One reason being that commercial, GPS based NTP servers still cost upwards of $300. That looks wrong to me. The last components I bought online were:
- ESP32 board: $6.50
- DS3231 time module: $5.50
- NEO-6M GPS module: $15.00
The trigger reason still is that I once had a big power outage (yeah, we do get Hurricanes to wreak havoc on the local infrastructure every once in a while in the northern Philadelphia suburbs). I was able to get through with a generator and power was restored after a couple hours. What didn't get restored was my Internet connection. Now all the systems didn't agree on time and since nothing came out of stratum 16 ... things didn't work well. Half my infrastructure was paralyzed because there was no authoritative time source (watch out for authentication services that demand time sync).
Lesson learned: It is cool to have local, independent infrastructure. As long as it is as independent as you think it is. Depending on NTP will not fail immediately, but who tests that stuff by cutting the internet connection for hours or days?
Anyhow, so the plan is to build a cheap NTP server. For now the idea is
- Keep a DS3231 in sync with NEO-6M PPS to the accuracy of +/- 10us by manipulating its aging register (see below).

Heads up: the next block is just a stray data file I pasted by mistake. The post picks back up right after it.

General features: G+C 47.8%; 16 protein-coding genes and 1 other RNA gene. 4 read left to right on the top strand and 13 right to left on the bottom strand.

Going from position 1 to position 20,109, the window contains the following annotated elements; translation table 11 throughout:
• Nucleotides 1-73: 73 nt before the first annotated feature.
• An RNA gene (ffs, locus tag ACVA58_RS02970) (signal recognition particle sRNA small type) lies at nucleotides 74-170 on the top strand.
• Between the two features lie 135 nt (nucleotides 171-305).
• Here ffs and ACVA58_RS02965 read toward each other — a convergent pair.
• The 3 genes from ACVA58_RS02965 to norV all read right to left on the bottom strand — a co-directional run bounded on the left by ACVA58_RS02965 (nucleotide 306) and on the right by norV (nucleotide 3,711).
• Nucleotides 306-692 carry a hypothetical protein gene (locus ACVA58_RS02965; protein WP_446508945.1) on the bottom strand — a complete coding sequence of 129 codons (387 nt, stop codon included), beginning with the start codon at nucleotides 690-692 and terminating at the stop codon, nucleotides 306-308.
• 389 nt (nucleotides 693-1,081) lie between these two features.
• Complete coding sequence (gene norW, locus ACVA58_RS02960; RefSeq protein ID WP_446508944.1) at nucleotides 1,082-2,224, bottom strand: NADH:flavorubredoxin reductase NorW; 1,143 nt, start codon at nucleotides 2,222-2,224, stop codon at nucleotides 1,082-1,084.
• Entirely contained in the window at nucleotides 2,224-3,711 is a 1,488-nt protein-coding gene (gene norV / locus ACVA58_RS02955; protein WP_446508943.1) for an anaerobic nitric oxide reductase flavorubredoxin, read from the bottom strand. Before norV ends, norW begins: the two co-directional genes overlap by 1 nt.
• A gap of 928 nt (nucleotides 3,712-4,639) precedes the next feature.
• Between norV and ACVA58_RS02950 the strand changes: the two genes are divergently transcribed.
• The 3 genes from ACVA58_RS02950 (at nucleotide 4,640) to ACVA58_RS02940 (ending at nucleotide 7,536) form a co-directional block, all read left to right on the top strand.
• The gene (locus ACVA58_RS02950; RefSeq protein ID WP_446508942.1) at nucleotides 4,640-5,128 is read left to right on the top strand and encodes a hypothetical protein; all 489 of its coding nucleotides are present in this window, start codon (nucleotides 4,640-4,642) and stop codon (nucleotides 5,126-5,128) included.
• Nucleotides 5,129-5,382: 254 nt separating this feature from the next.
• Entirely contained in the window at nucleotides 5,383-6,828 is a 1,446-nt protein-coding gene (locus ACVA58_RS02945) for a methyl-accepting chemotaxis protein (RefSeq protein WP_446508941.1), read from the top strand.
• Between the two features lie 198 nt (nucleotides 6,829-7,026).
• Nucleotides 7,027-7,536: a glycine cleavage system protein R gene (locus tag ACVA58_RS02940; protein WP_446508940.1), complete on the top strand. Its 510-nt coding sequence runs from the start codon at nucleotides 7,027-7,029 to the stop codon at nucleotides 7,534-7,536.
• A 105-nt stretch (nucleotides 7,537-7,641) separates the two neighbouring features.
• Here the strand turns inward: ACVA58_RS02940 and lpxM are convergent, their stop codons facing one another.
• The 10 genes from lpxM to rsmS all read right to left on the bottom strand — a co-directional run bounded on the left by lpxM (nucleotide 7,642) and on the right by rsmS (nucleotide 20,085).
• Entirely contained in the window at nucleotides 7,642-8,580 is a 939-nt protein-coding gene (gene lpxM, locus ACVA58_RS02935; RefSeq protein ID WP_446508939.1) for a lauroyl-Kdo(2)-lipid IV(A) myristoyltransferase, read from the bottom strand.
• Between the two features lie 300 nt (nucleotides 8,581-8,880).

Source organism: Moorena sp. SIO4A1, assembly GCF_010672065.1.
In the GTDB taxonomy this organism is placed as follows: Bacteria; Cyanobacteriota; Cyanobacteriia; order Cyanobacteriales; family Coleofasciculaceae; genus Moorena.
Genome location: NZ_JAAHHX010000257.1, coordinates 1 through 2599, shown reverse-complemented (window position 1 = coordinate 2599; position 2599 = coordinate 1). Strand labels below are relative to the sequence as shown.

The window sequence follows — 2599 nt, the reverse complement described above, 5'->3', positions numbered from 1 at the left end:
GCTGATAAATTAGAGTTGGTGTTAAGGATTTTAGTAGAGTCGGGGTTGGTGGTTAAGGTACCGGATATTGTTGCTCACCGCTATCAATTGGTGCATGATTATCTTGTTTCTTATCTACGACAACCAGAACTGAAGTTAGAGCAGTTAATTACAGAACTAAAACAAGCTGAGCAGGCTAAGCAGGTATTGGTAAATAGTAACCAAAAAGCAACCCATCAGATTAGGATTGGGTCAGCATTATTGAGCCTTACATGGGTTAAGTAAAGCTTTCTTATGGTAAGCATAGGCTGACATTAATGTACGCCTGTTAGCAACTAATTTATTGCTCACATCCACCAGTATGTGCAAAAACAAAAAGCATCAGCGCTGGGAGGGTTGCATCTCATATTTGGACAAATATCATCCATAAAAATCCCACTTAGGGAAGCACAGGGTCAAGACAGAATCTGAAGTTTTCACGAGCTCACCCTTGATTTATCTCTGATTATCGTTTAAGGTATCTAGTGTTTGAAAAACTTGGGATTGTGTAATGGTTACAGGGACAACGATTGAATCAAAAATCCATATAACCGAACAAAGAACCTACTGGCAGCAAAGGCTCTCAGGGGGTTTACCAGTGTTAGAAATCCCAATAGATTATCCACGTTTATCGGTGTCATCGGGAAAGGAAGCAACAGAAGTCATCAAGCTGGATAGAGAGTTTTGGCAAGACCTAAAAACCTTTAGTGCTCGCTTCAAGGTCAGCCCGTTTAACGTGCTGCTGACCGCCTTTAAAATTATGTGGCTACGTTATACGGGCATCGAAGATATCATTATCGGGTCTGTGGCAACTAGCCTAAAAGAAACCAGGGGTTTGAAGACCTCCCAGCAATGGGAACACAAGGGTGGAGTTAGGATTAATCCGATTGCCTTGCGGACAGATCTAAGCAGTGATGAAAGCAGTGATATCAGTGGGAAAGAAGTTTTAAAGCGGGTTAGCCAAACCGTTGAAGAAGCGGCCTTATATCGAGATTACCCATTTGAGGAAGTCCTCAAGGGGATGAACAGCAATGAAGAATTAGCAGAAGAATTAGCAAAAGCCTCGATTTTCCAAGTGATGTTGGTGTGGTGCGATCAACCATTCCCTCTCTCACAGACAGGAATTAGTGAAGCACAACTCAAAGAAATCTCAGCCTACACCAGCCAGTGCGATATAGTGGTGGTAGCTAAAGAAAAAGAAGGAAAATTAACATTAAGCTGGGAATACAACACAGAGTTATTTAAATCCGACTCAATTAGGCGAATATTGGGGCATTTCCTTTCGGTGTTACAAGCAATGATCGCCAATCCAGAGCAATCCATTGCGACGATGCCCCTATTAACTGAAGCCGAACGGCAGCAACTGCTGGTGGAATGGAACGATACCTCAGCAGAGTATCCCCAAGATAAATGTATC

- Keep the RTC of the ESP32 in sync with the DS3231 using adjtime().
- Serve NTP on port 123 based on the RTC.
So I created a new DS3231 driver that allows getting the time, using a PPS pin (the DS3231 can produce that) to really know when that second happens, and then created a new MicroPython function time_pulse2_us(). Similar to the existing time_pulse_us() it measures a pulse. But this one takes two pins and two levels, then returns the time difference in microseconds between one pin reaching the requested level to the other pin following on its requested level. When I now measure the rising edge of the GPS module against the falling edge of the DS3231 module, I know how far the two are apart in microseconds. Adjust the aging register to slew the DS3231, rinse, repeat ...
Unfortunately the C code can't measure anything below 6us. It might be possible to get more accuracy by restricting the use of IO pins so they have to be on the same IO register ... but I really don't want to get there at this point. 10us is close enough, especially considering that the ESP32 won't respond to a udp request on some asyncio based server fast enough to make it worth the effort.
There is no code I can share at this moment. What I want at this point is some input. What else should I consider? What have I missed? Is this of interest to anyone?